An international research group with members from the University of Basel, several EU countries, Israel and the USA, analyzed patient satisfaction with pain treatment after surgery.
The study based on an extensive multi-national dataset shows that patients actively involved in their treatment report higher levels of satisfaction. Overall, satisfaction seems to be less associated with actual pain but rather with impressions of improvement. The scientific journal “PAIN” has published the results.
Every year, millions of surgeries are performed. At least half of the patients suffer from moderate to severe pain after surgery. Well managed postoperative pain is thus an important quality criterion for healthcare providers.
Even though previous studies have shown that patient ratings of satisfaction with their pain treatment tend to be high, the determinants for this effect are poorly understood and have previously not been studied in large-scale, international datasets.
PAIN OUT registry
For their analysis, the research team led by Dr. Matthias Schwenkglenks from the Institute of Pharmaceutical Medicine used PAIN OUT, an EU-funded, international acute pain registry and research project that collects patient-reported outcome data on day 1 after surgery.
Patients use a standardized questionnaire for self-completion. PAIN OUT offers a system for measurement and feedback of outcome quality and supports the process of decision making in order to achieve an optimized treatment of patients.
Schwenkglenks and his team used this large database to investigate patients’ level of satisfaction across more than 40 healthcare centers in 15 countries. The study included roughly 16,900 patients from three continents who had undergone a wide range of surgical procedures.
The analysis showed three aspects to be most important for patient satisfaction: pain experience, patient involvement and characteristics of the patient-caregiver relationship (e.g. provision of adequate information on pain treatment options). "We were the first research group that was able to study this topic at such a large scale, a unique opportunity. It was striking to us how consistent our results were across healthcare centers and countries", states Schwenkglenks.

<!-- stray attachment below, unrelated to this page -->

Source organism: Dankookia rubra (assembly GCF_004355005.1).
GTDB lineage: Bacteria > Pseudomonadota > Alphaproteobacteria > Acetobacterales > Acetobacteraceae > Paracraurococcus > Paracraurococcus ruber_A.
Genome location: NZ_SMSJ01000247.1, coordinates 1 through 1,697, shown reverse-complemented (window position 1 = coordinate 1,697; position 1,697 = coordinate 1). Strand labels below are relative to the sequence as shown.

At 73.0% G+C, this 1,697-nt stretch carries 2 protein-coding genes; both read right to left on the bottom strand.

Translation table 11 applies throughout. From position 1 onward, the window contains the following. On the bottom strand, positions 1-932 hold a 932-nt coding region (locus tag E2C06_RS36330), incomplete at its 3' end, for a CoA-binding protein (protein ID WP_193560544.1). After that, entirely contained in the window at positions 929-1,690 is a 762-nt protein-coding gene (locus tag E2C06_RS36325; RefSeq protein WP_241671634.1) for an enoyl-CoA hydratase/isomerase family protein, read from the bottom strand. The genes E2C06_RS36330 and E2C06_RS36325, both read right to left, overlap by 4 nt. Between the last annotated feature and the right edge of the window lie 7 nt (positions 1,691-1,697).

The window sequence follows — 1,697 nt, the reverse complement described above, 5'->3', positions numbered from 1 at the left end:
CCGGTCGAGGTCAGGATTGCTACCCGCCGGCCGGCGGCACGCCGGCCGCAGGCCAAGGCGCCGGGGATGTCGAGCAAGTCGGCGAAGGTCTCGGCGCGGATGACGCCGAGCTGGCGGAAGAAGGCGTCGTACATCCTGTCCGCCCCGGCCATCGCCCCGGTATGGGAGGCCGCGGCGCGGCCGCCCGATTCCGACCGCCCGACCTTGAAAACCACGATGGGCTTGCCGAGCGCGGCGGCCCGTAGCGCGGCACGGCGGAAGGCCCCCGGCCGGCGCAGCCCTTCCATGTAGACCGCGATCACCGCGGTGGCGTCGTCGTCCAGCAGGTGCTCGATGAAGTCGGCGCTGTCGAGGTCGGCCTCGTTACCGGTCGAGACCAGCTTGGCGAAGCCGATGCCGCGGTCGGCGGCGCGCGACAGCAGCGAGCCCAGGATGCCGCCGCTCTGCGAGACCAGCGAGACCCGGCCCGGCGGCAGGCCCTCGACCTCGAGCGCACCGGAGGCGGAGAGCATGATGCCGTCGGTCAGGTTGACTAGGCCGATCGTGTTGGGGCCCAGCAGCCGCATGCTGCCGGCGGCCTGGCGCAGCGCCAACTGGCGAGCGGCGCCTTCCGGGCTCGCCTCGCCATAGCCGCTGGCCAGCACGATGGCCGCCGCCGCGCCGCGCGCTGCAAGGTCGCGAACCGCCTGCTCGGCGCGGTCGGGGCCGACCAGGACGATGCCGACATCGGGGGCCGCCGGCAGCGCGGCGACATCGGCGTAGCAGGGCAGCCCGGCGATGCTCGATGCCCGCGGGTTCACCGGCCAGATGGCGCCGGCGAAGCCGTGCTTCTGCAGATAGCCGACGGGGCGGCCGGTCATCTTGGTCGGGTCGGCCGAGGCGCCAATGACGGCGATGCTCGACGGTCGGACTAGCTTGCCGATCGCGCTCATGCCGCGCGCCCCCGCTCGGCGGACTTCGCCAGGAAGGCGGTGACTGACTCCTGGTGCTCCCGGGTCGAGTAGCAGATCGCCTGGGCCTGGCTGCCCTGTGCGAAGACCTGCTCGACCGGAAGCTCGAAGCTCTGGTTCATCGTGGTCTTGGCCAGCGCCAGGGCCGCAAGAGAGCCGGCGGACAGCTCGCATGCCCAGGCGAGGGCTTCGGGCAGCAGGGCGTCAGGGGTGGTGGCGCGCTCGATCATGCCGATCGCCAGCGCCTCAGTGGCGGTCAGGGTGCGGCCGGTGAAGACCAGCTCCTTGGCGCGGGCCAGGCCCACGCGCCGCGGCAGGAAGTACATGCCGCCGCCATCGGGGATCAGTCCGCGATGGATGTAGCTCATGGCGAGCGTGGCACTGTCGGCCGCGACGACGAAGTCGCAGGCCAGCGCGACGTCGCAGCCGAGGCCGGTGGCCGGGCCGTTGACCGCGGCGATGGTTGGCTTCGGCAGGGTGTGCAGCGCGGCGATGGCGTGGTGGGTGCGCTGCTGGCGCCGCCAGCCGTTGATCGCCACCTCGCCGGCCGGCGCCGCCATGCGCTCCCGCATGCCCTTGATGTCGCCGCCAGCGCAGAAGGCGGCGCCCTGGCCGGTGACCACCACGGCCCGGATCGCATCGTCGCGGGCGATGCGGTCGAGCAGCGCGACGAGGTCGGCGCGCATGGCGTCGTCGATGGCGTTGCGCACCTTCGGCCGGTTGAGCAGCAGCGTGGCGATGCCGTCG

Expanding patient involvement
Overall, the findings indicate that satisfaction with postoperative pain treatment is less associated with the patients’ actual pain experience but rather with impressions of improvement and appropriateness of care. Specifically, the area of patient involvement in the decision making process seems to be of high importance. The study thus suggests that in the effort to manage pain effectively, it would be inappropriate to focus on low pain intensity as the only goal of postoperative pain treatment. Patients should, to the degree they desire, be provided with information and involved in pain treatment decisions.
Schwenkglenks M, Gerbershagen HJ, Taylor RS, Pogatzki-Zahn E, Komann M, Rothaug J, Volk T, Yahiaoui-Doktor M, Zaslansky R, Brill S, Ullrich K, Gordon DB, Meissner W.
Correlates of satisfaction with pain treatment in the acute postoperative period: results from the international PAIN OUT registry.
PAIN 2014; 155,| DOI: 10.1016/j.pain.2014.04.021
[The PAIN OUT project was funded by the European Commission 7th Framework Programme, Call HEALTH-2007-3.1-4: Improving clinical decision making, under Grant Agreement No. 223590.]
PD Dr. Matthias Schwenkglenks, Institute of Pharmaceutical Medicine (ECPM), University of Basel, Switzerland, phone: +41 61 267 19 49, email: email@example.com
Olivia Poisson | Universität Basel
Newly discovered 'multicomponent' virus can infect animals
26.08.2016 | US Army Medical Research Institute of Infectious Diseases
Symmetry crucial for building key biomaterial collagen in the lab
26.08.2016 | University of Wisconsin-Madison
Scientists and engineers striving to create the next machine-age marvel--whether it be a more aerodynamic rocket, a faster race car, or a higher-efficiency jet...
Waveguides are widely used for filtering, confining, guiding, coupling or splitting beams of visible light. However, creating waveguides that could do the same for X-rays has posed tremendous challenges in fabrication, so they are still only in an early stage of development.
In the latest issue of Acta Crystallographica Section A: Foundations and Advances , Sarah Hoffmann-Urlaub and Tim Salditt report the fabrication and testing of...
Electrochemists at TU Graz have managed to use monocrystalline semiconductor silicon as an active storage electrode in lithium batteries. This enables an integrated power supply to be made for microchips with a rechargeable battery.
Small electrical gadgets, such as mobile phones, tablets or notebooks, are indispensable accompaniments of everyday life. Integrated circuits in the interiors...
Recent findings indicating the possible discovery of a previously unknown subatomic particle may be evidence of a fifth fundamental force of nature, according...
A nanocrystalline material that rapidly makes white light out of blue light has been developed by KAUST researchers.
25.08.2016 | Event News
24.08.2016 | Event News
12.08.2016 | Event News
26.08.2016 | Health and Medicine
26.08.2016 | Earth Sciences
26.08.2016 | Life Sciences